How To Avoid Having Entitled Kids

https://flic.kr/p/4P2vY2

By Todd A. Ward, PhD, BCBA-D

Founding Editor, bSci21.org

Parenting is simultaneously one of the most difficult and most rewarding things one will ever do in their lives.  Every parent wants the best for their child, but can “wanting the best” be taken too far?

Amy McCreedy recently wrote an article for Today.com on five different styles of parenting that contribute to the conglomeration of behaviors we might call “entitlement” in kids.  Take a look at them below, and let us know if you agree with her assessment.

1. The “Keep Em Happy at All Costs” Parent

This style of parenting is characterized by excessively avoiding any unhappiness, disappointment, or anxiety, in your child.  Behaviorally, this entails providing reinforcers at the first signs of trantruming or verbal aggression.  Amy gives the example of letting your kids “dominate your phone” in the grocery store so as to not disturb other shoppers.  Amy suggests this strategy might leave your kids with a lack of coping skills during times of adversity.  As a solution, she recommends providing caring attention and affection at other times of the day.  Behavior analysts might call this non-contingent reinforcement, and can function as a useful way to alter kids’ motivations for acting out at inappropriate times.

2. The Enabler

Enabling, as Amy describes the style, involves doing things for your kids that they should be doing for themselves.  Behaviorally, the parent is enabling the child to avoid demands.  Amy gives examples of parents making their teenagers lunch in the morning, rather than having them make it themselves, or always cleaning up their kids toys rather than have them do it on their own.  Her solution here is simply to outline simple rules that specify contingencies for tasks that generally fall under the category of “personal responsibility.”  She gives the simple example of laundry, as in “I’ll wash the clothes that are in the laundry baskets” and anything that isn’t in the basket will not get washed.

3. The Rescuer

The rescuer is characterized by “saving” the child from the consequences of his/her own forgetfulness with constant reminders about important school-related tasks (e.g., doing homework), bringing the appropriate shoes to soccer practice, etc…  Amy warns that this style of parenting could lead to kids feeling “entitled to your personal delivery service when they forget.” Her recommendation is to bring the child into contact with some of the natural consequences for said forgetfulness, while remembering that everyone forgets things once or twice, but recurring issues should be addressed.  Doing so will likely make the child more attentive to the logistical requirements of their own obligations.

4. The Indulger

Similar to #1 above, the indulger is concerned with their child’s happiness.  However, the indulger is characterized by giving into specific demands from the child, such that the child soon becomes bossy.  Amy gives the example of the child who demands to drink a soda every night at dinner.  Her solution in this case is to rein in the limits a bit on what indulgences are acceptable.  Additionally, you can provide your child with choices or alternatives when they make demands.  Everyone likes choices as it gives people a sense of control.  Also remember that we all indulge from time to time, but excessively demanding preferred items or activities at every turn will not make your child a popular person later in life.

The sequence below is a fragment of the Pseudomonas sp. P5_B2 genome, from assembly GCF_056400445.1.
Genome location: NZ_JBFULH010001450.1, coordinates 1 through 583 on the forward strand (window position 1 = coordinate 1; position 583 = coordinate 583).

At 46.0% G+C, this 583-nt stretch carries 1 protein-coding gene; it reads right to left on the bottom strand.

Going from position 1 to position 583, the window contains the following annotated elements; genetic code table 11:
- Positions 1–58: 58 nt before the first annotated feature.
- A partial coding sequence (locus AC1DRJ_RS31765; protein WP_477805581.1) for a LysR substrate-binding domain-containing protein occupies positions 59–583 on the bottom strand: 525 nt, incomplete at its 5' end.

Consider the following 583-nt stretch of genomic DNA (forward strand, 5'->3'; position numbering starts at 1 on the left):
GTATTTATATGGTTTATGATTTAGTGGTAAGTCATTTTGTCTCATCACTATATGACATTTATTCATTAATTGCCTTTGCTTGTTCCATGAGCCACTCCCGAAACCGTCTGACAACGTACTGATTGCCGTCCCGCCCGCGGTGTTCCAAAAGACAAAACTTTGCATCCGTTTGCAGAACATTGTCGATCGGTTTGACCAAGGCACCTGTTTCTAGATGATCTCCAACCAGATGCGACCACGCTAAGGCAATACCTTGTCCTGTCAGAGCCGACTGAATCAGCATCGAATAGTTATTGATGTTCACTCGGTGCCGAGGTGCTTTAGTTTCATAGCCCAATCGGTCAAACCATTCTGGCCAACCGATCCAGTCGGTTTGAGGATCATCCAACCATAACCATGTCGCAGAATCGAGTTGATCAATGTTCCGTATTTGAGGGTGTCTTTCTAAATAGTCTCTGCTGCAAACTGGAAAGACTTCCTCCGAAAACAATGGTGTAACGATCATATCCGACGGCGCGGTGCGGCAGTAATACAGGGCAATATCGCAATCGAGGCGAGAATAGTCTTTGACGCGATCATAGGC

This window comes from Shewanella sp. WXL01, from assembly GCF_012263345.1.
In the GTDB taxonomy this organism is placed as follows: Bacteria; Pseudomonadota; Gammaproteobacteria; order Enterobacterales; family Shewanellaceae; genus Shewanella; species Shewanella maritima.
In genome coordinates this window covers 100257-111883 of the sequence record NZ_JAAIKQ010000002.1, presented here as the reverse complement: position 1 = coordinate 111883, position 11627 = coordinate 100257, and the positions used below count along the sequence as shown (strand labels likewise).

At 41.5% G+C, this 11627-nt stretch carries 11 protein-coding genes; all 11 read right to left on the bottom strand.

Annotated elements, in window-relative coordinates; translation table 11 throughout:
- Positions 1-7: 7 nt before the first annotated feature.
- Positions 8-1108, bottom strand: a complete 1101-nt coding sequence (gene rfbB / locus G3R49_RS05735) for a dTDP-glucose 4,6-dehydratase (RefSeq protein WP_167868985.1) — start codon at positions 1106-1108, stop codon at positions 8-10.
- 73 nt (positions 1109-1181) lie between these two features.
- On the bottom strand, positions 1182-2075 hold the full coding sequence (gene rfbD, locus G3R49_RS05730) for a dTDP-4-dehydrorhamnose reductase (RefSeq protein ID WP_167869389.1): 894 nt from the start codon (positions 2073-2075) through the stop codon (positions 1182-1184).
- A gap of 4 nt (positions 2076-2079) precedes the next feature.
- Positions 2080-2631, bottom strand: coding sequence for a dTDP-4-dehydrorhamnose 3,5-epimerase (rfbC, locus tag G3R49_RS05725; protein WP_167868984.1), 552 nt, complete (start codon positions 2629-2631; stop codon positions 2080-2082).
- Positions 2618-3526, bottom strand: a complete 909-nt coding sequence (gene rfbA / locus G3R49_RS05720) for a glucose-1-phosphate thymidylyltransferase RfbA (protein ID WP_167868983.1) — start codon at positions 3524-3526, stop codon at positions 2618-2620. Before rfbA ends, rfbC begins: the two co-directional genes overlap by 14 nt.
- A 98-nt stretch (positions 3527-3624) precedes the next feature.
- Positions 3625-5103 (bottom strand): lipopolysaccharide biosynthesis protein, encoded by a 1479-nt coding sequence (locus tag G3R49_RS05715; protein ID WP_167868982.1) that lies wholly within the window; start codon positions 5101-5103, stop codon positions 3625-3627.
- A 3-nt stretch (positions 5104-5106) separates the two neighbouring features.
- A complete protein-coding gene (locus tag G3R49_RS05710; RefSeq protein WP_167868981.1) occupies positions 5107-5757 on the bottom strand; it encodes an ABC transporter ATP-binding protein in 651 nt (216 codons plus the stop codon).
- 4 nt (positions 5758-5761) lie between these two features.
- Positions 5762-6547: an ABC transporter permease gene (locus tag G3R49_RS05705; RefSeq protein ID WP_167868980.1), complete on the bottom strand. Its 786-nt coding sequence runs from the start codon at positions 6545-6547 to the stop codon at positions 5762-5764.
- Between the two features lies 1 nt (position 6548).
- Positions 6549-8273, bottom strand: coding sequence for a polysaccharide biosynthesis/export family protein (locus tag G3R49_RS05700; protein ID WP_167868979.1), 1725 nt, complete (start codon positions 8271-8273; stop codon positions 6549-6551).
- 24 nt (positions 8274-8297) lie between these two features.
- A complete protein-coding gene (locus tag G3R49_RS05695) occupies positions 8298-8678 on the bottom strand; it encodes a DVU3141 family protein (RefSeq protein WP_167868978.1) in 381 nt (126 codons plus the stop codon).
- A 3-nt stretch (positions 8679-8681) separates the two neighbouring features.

5. The “Over-the-Top” Parent

Amy describes the “over-the-top” parent as one who is obsessed with giving their child the absolute best childhood experience ever.  Another word for this would be “spoiling” your child with materialistic things, such as the perfectly designed bedroom, the latest high-priced fashions, etc… Amy warns that if kids “always experience the best of what life has to offer when they’re young, they’ll feel entitled to it, and better, as they grow older.”  A suggested solution in this case is to practice recognizing the existing reinforcers in your life in order to foster gratefulness for the things you already have.

Click here to read Amy’s full article for more details.

Be sure to let us know what you think about these parenting styles, and if you have had experience with them, in the comments below.  Also be sure to subscribe to bSci21 via email to receive the latest articles directly to your inbox!

Todd A. Ward, PhD, BCBA-D is President of bSci21 Media, LLC, which owns bSci21.org and BAQuarterly.com.  Todd serves as an Associate Editor of the Journal of Organizational Behavior Management and as an editorial board member for Behavior and Social Issues.  He has worked as a behavior analyst in day centers, residential providers, homes, and schools, and served as the director of Behavior Analysis Online at the University of North Texas.  Todd’s areas of expertise include writing, entrepreneurship, Acceptance & Commitment Therapy, Instructional Design, Organizational Behavior Management, and ABA therapy. Todd can be reached at todd.ward@bsci21.org.

Print Friendly, PDF & Email

1 Comment on "How To Avoid Having Entitled Kids"

  1. Balance; a little of each of the aforementioned choreographed with integrity, respect and responsibility. Alongside acceptance, awareness, exercise, meditation and daily red wine…
    We got this!

Leave a comment

Your email address will not be published.


*


This site uses Akismet to reduce spam. Learn how your comment data is processed.